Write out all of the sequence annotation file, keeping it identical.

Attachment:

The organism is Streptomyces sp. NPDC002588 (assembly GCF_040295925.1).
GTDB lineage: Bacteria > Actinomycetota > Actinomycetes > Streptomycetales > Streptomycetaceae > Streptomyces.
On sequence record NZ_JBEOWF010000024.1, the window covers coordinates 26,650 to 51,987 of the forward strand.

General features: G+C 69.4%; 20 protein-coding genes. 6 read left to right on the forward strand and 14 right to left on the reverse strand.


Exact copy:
The organism is Streptomyces sp. NPDC002588 (assembly GCF_040295925.1).
GTDB lineage: Bacteria > Actinomycetota > Actinomycetes > Streptomycetales > Streptomycetaceae > Streptomyces.
On sequence record NZ_JBEOWF010000024.1, the window covers coordinates 26,650 to 51,987 of the forward strand.

General features: G+C 69.4%; 20 protein-coding genes. 6 read left to right on the forward strand and 14 right to left on the reverse strand.